Frederick Stellhorn Bush, 85, a career newspaperman and sailor who taught sailing to hundreds of Lancaster area residents, died on August 18 surrounded by family in Larchmont, NY.
He was the husband of the late Katharine Giering Bush. The couple celebrated their 61st wedding anniversary in 2015.
He retired in 1991 after 30 years as wire editor of the Lancaster New Era.
Born in Newark, NJ on July 3, 1931, he was the son of Robert Spann Cathcart Bush, also a career newspaperman, and Florence Stellhorn Bush, a kindergarten teacher and homemaker.
Fred grew up in Kearny, NJ and graduated in 1949 from Kearny High School. He attended Dartmouth College in Hanover, NH, graduating in 1953 as a history major. During his high school years he was a sports correspondent for the Newark Evening News and Newark Star Ledger. At college he was a correspondent for the Newark News and the Providence Journal in Rhode Island. Summers during his college years were spent as a “copy boy” with the Newark News.
After college, Fred entered Officer Candidate School of the U.S. Coast Guard and upon completion was commissioned an ensign. He served for two years as a deck officer on the U.S. Coast Guard Cutter Cactus, a seagoing buoy-tender based in Boston.
He left active duty in 1955, remaining in the Coast Guard Reserve for 22 years, attached to Port Security Reserve Training Units in Troy, NY, Jersey City, NJ, New Bedford, MA and finally Lancaster, PA, as he moved between newspapers during his journalism career. He retired from the Coast Guard in 1976 with the rank of commander.
His first job after Coast Guard active duty was at the Union-Star in Schenectady, NY where he was a general reporter. Next he worked as a reporter for the Bergen Evening Record in Hackensack, NJ and then moved to the Standard-Times New Bedford, MA, where he worked as a reporter, copy editor, assistant city editor and makeup editor.
In 1962 he joined the Lancaster New Era as telegraph-wire editor and copy desk chief. He also often worked Saturday evenings in the sports department of the Sunday News. He considered his most significant journalistic contribution to be working on an “Extra” edition of the New Era when President Kennedy was assassinated in 1963.
Away from the office, his passions were his family, sailing and singing. He married his wife, Kay, in 1954 while in the Coast Guard. The couple then lived in the Brighton section of Boston, and Kay worked as a medical technologist. They had four children: Carolynn, Nancy, William and Robert.
Fred learned to love the water and developed navigational and seamanship skills in the Coast Guard. While working in New Bedford, MA and living in the Buzzards Bay town of Mattapoisett, he began sailing.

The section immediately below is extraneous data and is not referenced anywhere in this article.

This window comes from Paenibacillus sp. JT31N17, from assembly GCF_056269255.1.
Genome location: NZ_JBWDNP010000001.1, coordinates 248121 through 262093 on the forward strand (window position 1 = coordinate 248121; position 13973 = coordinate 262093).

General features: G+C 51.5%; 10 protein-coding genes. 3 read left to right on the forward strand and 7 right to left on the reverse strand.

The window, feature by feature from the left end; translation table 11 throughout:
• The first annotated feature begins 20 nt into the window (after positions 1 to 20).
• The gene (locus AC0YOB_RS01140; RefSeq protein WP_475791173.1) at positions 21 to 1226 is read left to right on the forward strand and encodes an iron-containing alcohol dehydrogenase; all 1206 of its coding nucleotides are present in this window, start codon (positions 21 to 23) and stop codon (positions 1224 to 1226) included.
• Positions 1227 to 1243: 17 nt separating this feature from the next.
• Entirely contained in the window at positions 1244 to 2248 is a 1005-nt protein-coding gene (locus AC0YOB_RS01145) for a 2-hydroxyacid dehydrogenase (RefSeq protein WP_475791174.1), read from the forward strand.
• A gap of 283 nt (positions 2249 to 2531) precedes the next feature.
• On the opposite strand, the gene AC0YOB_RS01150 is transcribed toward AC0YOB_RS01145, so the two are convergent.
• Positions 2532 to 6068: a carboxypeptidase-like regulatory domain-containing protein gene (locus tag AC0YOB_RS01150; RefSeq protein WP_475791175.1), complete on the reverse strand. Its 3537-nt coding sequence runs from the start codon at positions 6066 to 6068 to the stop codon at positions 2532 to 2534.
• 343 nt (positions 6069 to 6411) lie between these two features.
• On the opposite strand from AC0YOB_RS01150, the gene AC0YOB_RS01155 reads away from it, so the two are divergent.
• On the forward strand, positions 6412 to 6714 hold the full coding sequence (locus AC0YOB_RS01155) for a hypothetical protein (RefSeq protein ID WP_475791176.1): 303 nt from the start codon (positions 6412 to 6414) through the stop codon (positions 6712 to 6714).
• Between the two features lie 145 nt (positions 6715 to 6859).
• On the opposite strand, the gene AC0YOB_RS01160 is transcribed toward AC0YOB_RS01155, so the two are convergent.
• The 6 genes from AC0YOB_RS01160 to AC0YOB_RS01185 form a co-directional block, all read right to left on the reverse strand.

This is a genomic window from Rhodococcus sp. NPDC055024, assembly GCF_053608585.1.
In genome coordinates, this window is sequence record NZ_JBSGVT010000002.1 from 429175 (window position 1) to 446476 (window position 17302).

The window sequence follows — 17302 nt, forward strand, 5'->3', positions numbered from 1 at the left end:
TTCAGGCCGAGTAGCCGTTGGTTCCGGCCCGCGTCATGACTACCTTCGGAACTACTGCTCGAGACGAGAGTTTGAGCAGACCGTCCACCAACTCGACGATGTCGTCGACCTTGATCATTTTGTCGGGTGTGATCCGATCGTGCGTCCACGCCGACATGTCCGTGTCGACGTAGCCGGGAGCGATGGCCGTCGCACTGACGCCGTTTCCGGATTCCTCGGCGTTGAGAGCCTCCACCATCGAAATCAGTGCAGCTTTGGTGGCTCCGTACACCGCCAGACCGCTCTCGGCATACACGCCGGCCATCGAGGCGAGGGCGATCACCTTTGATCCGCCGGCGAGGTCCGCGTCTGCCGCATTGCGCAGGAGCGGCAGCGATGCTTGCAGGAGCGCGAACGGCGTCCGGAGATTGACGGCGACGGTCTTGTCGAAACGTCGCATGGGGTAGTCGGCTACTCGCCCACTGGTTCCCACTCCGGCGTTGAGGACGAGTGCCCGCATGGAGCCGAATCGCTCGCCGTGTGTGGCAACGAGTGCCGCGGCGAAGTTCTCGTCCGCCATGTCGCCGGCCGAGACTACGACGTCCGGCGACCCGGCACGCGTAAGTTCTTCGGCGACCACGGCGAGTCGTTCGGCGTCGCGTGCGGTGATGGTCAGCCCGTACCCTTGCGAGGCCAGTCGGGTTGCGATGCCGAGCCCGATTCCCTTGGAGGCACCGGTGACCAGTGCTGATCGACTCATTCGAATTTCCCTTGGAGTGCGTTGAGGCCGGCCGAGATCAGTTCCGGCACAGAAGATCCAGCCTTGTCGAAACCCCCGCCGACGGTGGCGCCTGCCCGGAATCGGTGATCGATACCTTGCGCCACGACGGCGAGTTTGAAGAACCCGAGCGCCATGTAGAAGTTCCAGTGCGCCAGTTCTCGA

After moving to Lancaster he began crewing in Lightning-class sailboat races at the Susquehanna Yacht Club at Long Level and purchased his first Lightning in 1964. In 1992, shortly after retiring from the New Era, the family also purchased a 30-foot cruising sloop, which they kept on the Chesapeake Bay.
In Lightnings, Fred raced at the Susquehanna Yacht Club and in regattas on the Chesapeake Bay. He was a member of the International Lightning Class Association and served as commodore of the Dixie District as well as at the SYC. For more than 40 years, he taught Coast Guard-certified introduction-to-sailing classes.
Fred was active in Lancaster’s chapter of AFS, an international exchange program. His family hosted several foreign students for short and long-term stays. He and Kay participated themselves in an exchange trip between Lancaster and Krefeld, Germany, commemorating the arrival of Germans welcomed by William Penn to settle in Pennsylvania in the 1680s.
Since 1962 he was a member of St. John’s Episcopal Church on Chestnut Street, where he volunteered at the weekly soup kitchen. He served on liturgical and music committees, sang in the choir and served as cantor for many years. His singing career began as a boy soprano in Newark Cathedral. As an adult he sang tenor with the Lancaster Symphony Chorus, Lancaster Chamber Singer, Musica Sacra of Lancaster and Homestead Village Chorus. A particular highlight was singing in the chorus for a performance of Carl Orff’s Carmina Burana at New York’s Carnegie Hall in 1991.
Since moving to Homestead Village in 2004, he served as a Rohrerstown Precinct Democratic Committeeman, penning and distributing the precinct newsletter. He also worked regularly as a Majority Inspector at the Rohrerstown polls in East Hempfield Township.
He is survived by three children and five grandchildren: Carolynn Luby of Carlisle, MA and her husband Jay and their sons Michael and Eric; Nancy Pierson of Larchmont, NY and her husband Frank and their daughters, Abbie Mildenberger, Kristy Pierson and Melissa Pierson; Robert Bush of Wilsonville, OR and his wife Anne Sterling. He is also survived by three great-grandsons. He was predeceased by his wife Kay, a son William and a sister Anne Cathcart Lemp.
A memorial service will be held at St. John’s Episcopal Church, 321 West Chestnut Street, Lancaster, PA 17603 on September 10 at 11 am. In lieu of flowers, contributions may be made in his name to the Music Fund of St. John’s Episcopal Church, 321 West Chestnut Street, Lancaster, PA 17603 or to Lancaster Dollars for Higher Learning, P.O. Box 1601, Lancaster, PA 17608.